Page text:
Mr. Whiteman than sang "Little Boy Blue," and 'Tis But a Dream" as an


Short papers on "Mothers' Meetings" were then read by Miss Vary C. McCulloch of St. Louis and Miss Wilhelmina T. Caldwell of Denver.

Miss Laura E. Tefft of Greeley, Colo., also spoke on "Mothers' Meetings” as they are conducted in Germany.

The following committees were appointed:

On Vominations.- Miss Mary B. Page of Chicago, Miss Hattie Twitchell of Milwaukee, and Miss Ada E. Cole of Denver.

On Resolutions. -Miss Sara A. Stewart of Philadelphia and Mrs. Hughes of Toronto. The department adjourned until Thursday, July 11th, at 3 o'clock p. m.

The session opened at Trinity church at 3 p. m., with a large audience.

The first exercise was the singing of the kindergartner's hymn, led by Mr. Whiteman.

In the absence of James L. Hughes of Toronto, who was not able to be present to read his paper on "Comparison of the Educational Theories of Froebel and Herbart," Miss Wheelock called Dr. Z. X. Snyder, President of the State Normal School of Colorado, to the platform.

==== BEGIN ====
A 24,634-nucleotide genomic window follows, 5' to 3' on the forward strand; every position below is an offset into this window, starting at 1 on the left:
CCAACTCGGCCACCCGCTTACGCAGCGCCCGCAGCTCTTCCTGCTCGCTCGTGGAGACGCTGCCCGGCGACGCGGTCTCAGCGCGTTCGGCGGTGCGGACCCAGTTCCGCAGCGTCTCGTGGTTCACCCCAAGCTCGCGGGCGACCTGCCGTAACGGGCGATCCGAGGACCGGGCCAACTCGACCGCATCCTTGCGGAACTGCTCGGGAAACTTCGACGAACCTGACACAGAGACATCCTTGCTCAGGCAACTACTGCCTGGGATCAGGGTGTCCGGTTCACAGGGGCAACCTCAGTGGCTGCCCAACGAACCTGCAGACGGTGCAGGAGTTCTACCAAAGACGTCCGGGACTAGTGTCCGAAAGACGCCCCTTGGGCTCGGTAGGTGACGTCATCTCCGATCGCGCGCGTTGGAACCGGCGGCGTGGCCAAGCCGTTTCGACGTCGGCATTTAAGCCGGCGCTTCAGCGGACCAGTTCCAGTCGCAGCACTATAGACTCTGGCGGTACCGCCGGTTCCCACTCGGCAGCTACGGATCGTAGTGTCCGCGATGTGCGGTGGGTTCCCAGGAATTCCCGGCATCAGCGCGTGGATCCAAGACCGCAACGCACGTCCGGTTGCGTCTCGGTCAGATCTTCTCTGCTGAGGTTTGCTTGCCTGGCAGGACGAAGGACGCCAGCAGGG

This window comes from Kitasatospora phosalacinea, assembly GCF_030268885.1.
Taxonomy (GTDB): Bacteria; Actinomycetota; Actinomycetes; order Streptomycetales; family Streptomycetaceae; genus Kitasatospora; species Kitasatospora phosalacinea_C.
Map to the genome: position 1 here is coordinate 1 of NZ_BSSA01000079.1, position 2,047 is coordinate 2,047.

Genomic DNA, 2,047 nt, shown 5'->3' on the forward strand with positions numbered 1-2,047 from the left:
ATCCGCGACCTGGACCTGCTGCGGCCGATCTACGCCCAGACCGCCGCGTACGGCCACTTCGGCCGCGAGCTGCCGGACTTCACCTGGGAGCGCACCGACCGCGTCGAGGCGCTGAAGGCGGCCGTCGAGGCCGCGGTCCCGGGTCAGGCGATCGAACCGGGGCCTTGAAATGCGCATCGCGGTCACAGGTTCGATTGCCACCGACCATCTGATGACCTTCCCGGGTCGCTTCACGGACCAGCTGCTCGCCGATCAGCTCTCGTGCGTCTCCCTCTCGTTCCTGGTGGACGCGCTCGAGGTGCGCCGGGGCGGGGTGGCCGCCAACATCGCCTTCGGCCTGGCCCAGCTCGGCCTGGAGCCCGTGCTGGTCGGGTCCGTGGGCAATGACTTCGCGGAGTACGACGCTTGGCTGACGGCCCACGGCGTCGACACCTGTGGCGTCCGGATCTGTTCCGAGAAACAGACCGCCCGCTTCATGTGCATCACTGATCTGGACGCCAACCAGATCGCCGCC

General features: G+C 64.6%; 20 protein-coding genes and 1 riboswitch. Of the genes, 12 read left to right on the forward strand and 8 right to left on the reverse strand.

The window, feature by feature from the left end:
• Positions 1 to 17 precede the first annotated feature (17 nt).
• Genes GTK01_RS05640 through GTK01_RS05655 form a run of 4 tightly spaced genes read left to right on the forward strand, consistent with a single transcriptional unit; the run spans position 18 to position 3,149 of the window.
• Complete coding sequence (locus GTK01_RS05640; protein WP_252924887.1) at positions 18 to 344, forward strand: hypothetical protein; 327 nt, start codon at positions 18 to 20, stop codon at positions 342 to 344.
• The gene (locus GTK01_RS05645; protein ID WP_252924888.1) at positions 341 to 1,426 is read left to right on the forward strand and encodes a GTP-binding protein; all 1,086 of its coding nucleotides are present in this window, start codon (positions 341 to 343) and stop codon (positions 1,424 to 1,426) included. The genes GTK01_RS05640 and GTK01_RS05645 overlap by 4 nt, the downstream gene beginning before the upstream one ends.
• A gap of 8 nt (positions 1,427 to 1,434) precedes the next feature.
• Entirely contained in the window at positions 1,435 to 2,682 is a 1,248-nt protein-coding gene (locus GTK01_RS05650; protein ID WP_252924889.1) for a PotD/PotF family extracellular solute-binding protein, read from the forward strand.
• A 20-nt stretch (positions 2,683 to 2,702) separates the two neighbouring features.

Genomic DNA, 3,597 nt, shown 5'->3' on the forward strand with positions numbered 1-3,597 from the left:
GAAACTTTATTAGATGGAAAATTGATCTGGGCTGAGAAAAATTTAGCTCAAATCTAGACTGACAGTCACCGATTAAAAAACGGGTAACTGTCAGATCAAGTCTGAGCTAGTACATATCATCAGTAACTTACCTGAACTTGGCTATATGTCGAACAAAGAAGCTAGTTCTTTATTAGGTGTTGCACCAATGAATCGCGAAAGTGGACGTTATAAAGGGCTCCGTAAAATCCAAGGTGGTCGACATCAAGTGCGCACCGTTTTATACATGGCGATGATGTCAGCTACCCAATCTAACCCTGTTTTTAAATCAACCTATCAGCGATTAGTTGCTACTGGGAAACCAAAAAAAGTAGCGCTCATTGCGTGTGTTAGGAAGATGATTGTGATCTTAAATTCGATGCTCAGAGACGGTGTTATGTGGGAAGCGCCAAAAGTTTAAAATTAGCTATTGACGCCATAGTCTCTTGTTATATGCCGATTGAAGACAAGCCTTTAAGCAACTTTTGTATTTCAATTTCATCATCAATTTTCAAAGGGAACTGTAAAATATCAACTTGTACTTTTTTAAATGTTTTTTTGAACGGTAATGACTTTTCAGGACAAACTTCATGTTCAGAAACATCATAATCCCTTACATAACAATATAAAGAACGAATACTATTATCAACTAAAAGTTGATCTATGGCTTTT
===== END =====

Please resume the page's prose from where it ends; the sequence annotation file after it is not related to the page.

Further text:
President Snyder briefly addressed the department.

Miss Sarah Arnold, Supervisor of Schools, Boston, Mass., was introduced, and addressed the department on "A Knowledge of the Kindergarten Indispensable to Primary Instruction."

Mrs. Eudora L. Hailman of Washington, D. C., opened the discussion of the subject "Comparison of the Educational Theories of Froebel and Herbart.”

Dr. W. N. Hailman, Superintendent of Indian Schools, Washington, D. C.; Col. Francis Parker of Chicago, and Dr. Frank M. McMurry of Buffalo, N. Y., continued the discussion.

Mr. W. J. Whiteman of Denver introduced a chorus of forty children, who sang two beautiful songs.

Prof. W. L. Tomlins addressed the department on the “Faculty and Ministry of Song."

The Committee on Nominations reported as follows:
For PresidentMiss Amalie Hofer, Chicago, Ill.
For Vice President-Mrs. Susan H. Harriman, Providence, R. I.
For Secretary-Miss Wilhelmina T. Caldwell, Denver, Colo.

The report was unanimously adopted and the nominees declared elected as officers for the ensuing year.

Miss Wheelock presented the gavel to Miss Hofer with a few appropriate words. Miss Hofer accepted it with graceful acknowledgments of the honorable service to which she had been called.

The Committee on Resolutions presented the following report: